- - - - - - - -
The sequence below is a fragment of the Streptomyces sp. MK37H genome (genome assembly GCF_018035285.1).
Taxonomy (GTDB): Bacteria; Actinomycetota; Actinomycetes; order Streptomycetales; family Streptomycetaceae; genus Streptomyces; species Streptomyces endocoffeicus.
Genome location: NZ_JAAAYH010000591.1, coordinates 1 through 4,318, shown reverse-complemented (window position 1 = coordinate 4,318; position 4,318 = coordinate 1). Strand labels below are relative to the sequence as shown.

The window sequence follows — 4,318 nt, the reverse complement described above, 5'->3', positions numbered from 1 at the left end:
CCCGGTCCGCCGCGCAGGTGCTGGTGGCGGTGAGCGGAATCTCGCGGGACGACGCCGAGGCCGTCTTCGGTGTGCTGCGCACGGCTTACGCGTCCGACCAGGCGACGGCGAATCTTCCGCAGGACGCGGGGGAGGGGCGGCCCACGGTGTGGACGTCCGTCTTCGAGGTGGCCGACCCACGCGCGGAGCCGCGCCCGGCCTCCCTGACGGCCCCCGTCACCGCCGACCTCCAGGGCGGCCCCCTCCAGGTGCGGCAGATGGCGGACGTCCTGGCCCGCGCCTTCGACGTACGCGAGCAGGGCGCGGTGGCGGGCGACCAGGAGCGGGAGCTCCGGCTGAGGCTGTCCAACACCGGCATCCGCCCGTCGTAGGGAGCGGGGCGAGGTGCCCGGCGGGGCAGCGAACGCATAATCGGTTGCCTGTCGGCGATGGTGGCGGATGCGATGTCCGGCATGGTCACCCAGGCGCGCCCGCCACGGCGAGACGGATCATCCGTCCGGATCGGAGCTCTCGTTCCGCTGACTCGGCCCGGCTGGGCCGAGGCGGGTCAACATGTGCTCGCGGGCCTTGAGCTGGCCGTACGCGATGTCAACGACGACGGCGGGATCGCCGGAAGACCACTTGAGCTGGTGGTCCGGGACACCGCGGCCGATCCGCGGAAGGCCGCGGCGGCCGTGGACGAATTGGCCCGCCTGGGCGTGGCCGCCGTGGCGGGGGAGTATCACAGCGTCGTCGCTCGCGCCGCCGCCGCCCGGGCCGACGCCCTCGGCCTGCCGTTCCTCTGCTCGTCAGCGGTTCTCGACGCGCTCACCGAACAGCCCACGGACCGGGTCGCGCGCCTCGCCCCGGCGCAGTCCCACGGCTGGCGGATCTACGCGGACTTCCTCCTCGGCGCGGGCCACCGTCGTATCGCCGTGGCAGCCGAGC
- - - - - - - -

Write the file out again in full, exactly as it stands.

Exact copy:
The sequence below is a fragment of the Streptomyces sp. MK37H genome (genome assembly GCF_018035285.1).
Taxonomy (GTDB): Bacteria; Actinomycetota; Actinomycetes; order Streptomycetales; family Streptomycetaceae; genus Streptomyces; species Streptomyces endocoffeicus.
Genome location: NZ_JAAAYH010000591.1, coordinates 1 through 4,318, shown reverse-complemented (window position 1 = coordinate 4,318; position 4,318 = coordinate 1). Strand labels below are relative to the sequence as shown.

The window sequence follows — 4,318 nt, the reverse complement described above, 5'->3', positions numbered from 1 at the left end:
CCCGGTCCGCCGCGCAGGTGCTGGTGGCGGTGAGCGGAATCTCGCGGGACGACGCCGAGGCCGTCTTCGGTGTGCTGCGCACGGCTTACGCGTCCGACCAGGCGACGGCGAATCTTCCGCAGGACGCGGGGGAGGGGCGGCCCACGGTGTGGACGTCCGTCTTCGAGGTGGCCGACCCACGCGCGGAGCCGCGCCCGGCCTCCCTGACGGCCCCCGTCACCGCCGACCTCCAGGGCGGCCCCCTCCAGGTGCGGCAGATGGCGGACGTCCTGGCCCGCGCCTTCGACGTACGCGAGCAGGGCGCGGTGGCGGGCGACCAGGAGCGGGAGCTCCGGCTGAGGCTGTCCAACACCGGCATCCGCCCGTCGTAGGGAGCGGGGCGAGGTGCCCGGCGGGGCAGCGAACGCATAATCGGTTGCCTGTCGGCGATGGTGGCGGATGCGATGTCCGGCATGGTCACCCAGGCGCGCCCGCCACGGCGAGACGGATCATCCGTCCGGATCGGAGCTCTCGTTCCGCTGACTCGGCCCGGCTGGGCCGAGGCGGGTCAACATGTGCTCGCGGGCCTTGAGCTGGCCGTACGCGATGTCAACGACGACGGCGGGATCGCCGGAAGACCACTTGAGCTGGTGGTCCGGGACACCGCGGCCGATCCGCGGAAGGCCGCGGCGGCCGTGGACGAATTGGCCCGCCTGGGCGTGGCCGCCGTGGCGGGGGAGTATCACAGCGTCGTCGCTCGCGCCGCCGCCGCCCGGGCCGACGCCCTCGGCCTGCCGTTCCTCTGCTCGTCAGCGGTTCTCGACGCGCTCACCGAACAGCCCACGGACCGGGTCGCGCGCCTCGCCCCGGCGCAGTCCCACGGCTGGCGGATCTACGCGGACTTCCTCCTCGGCGCGGGCCACCGTCGTATCGCCGTGGCAGCCGAGC